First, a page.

For instance, they can roll over an IRA or select payment options but cannot name a new beneficiary for their retirement plan.
This power gives your attorney-in-fact the ability to handle your tax matters, which includes completing and signing your tax returns, paying any due taxes, and receiving credits and refunds.
This could be beneficial if you’re uncomfortable handling tax matters or unable to do so yourself.
Initialing this grants your attorney-in-fact the power to manage your various insurance policies, including purchasing new policies, paying premiums, and making claims.
They, however, cannot cash in or change the beneficiary of your life insurance policy.
For instance, if you are incapacitated and unable to file a necessary claim on your homeowner’s insurance, your attorney-in-fact could manage this process.
By marking this field, you give your attorney-in-fact the ability to handle transactions related to real property. This might include buying, selling, leasing, or managing necessary paperwork.
They can handle these tasks according to what they deem appropriate.
For instance, if you’re living overseas and need to sell your property in Florida, your attorney-in-fact could manage the process on your behalf.
This power allows your attorney-in-fact to handle personal property transactions, including buying, selling, or transferring property or any property interests.
For example, if you have a valuable art collection and need to sell it, your attorney-in-fact could manage the sales process.
By initialing here, you give your attorney-in-fact the authority to manage, maintain, and deal with any real or personal property you own now or might acquire. They can take actions they deem appropriate for your benefit.
For instance, if you own rental property, your attorney-in-fact could manage tenant issues, repairs, or leasing agreements.
This power allows your attorney-in-fact to handle investment transactions related to stocks and bonds as described in the Florida Statutes. This could include buying, selling, or managing these investments.
For example, if you own stocks and need to sell some for financial reasons, your attorney-in-fact could handle the transactions on your behalf.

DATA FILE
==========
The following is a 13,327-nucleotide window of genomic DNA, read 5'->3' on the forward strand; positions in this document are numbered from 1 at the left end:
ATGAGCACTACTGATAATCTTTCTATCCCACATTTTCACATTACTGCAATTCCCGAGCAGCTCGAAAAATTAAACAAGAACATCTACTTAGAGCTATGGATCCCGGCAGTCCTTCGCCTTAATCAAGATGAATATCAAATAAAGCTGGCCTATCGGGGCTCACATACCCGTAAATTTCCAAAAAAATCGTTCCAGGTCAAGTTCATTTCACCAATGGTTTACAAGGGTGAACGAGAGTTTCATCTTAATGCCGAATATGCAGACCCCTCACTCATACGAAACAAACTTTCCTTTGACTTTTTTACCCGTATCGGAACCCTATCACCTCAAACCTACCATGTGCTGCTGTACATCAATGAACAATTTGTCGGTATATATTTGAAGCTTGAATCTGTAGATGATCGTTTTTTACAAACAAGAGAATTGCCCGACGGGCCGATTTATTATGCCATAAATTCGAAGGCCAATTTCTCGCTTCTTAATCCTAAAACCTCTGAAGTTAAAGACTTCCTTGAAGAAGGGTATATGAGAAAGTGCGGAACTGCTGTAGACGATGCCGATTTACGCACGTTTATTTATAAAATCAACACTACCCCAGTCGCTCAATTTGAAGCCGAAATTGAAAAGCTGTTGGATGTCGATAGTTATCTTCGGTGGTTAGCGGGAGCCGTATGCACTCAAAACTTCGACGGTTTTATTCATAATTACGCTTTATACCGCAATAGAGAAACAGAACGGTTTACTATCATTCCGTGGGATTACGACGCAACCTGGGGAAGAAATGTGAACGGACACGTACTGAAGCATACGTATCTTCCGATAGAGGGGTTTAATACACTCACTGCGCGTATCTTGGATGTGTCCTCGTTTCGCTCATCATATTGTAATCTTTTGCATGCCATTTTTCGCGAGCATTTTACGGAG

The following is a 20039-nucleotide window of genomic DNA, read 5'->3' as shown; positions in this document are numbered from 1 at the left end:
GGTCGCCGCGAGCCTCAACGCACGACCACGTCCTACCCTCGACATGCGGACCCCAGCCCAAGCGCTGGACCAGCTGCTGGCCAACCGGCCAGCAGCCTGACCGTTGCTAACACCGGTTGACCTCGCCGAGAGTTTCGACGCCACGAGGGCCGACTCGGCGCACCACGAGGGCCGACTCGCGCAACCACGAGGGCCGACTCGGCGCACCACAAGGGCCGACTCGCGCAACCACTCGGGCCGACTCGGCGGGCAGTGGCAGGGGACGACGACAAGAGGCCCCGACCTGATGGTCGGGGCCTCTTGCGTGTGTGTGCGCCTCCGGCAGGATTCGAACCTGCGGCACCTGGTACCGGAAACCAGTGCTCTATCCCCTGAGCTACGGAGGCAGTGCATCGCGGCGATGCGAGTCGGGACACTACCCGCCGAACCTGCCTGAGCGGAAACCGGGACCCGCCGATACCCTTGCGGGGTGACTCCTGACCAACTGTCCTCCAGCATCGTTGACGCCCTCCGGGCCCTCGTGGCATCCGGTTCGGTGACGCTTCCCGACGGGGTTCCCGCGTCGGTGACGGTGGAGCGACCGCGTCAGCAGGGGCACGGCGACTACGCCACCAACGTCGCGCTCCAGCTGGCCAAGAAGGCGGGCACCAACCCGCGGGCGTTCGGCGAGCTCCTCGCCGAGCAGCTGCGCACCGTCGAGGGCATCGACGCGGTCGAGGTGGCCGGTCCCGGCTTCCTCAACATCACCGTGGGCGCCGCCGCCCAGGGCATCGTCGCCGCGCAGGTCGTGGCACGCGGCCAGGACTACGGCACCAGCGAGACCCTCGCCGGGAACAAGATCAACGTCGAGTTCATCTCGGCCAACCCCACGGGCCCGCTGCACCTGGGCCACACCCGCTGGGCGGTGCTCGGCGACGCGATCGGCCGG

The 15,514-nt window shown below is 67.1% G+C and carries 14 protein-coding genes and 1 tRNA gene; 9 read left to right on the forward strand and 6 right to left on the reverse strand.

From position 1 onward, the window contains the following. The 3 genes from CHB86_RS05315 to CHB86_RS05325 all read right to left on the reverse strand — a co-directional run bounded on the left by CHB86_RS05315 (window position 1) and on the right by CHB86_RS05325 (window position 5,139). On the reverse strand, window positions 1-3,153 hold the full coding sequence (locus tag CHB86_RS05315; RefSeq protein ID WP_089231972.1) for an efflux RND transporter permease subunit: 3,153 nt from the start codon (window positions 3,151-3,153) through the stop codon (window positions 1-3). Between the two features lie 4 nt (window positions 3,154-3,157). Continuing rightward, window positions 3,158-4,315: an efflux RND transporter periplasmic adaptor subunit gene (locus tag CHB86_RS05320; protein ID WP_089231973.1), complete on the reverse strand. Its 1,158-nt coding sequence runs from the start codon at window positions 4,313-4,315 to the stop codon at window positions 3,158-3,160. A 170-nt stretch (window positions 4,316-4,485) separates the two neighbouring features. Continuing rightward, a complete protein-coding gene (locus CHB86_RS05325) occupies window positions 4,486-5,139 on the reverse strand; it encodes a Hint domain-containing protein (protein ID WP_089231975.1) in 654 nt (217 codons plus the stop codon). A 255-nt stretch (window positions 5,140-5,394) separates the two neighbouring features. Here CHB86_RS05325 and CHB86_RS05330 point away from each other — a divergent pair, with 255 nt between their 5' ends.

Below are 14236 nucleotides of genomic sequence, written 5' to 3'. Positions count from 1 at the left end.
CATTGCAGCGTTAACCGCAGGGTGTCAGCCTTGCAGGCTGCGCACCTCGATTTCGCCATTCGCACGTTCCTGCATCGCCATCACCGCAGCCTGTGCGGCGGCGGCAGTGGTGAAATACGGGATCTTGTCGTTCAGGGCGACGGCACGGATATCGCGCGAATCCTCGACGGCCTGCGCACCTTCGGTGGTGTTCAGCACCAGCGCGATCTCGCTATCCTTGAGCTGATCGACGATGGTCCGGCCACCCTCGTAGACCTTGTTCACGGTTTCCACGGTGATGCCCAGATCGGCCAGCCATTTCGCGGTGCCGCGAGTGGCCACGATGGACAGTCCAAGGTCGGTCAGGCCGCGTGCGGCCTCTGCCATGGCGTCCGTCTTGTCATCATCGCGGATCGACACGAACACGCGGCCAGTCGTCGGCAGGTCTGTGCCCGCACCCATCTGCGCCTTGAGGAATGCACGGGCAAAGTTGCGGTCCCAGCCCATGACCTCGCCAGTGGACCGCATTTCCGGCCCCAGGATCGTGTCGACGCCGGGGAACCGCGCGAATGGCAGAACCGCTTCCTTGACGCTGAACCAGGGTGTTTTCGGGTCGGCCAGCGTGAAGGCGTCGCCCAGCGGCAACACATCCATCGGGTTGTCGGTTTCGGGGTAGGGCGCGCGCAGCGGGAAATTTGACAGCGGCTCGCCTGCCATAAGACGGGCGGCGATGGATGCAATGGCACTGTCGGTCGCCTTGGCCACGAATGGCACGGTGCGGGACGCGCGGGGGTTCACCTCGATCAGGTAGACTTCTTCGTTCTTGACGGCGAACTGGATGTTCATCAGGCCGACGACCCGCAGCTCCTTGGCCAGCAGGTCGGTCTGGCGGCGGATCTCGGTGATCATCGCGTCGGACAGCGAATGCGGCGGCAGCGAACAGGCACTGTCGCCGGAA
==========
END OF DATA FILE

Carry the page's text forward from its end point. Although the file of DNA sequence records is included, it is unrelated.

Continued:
By marking this, you give your attorney-in-fact the ability to manage commodities and options transactions.
This could include buying and selling futures contracts, exercising options, and managing accounts related to these activities.
For instance, if you actively trade in the commodities market but cannot manage your transactions, your agent could handle this on your behalf.
This power allows your attorney-in-fact to make gifts or other transfers of your property without any consideration. They can give to anyone they select, including themselves.
They can also complete charitable pledges you’ve made, or advance a bequest or devise to beneficiaries under your will.
For instance, if you make annual gifts to family members for tax purposes, your attorney-in-fact could continue this practice on your behalf.
By initialing this, you authorize your attorney-in-fact to seek and pay for legal advice and to initiate or defend legal and administrative proceedings on your behalf.
For example, if someone filed a lawsuit against you, your attorney-in-fact could hire an attorney and handle the legal process.
This section is for you to provide any specific instructions that limit or extend the powers you’re granting to your attorney-in-fact. This could include specific tasks you do or do not want them to handle. If there are no additional instructions, write “None”.
For instance, you might write: “My attorney-in-fact is not authorized to sell my primary residence.”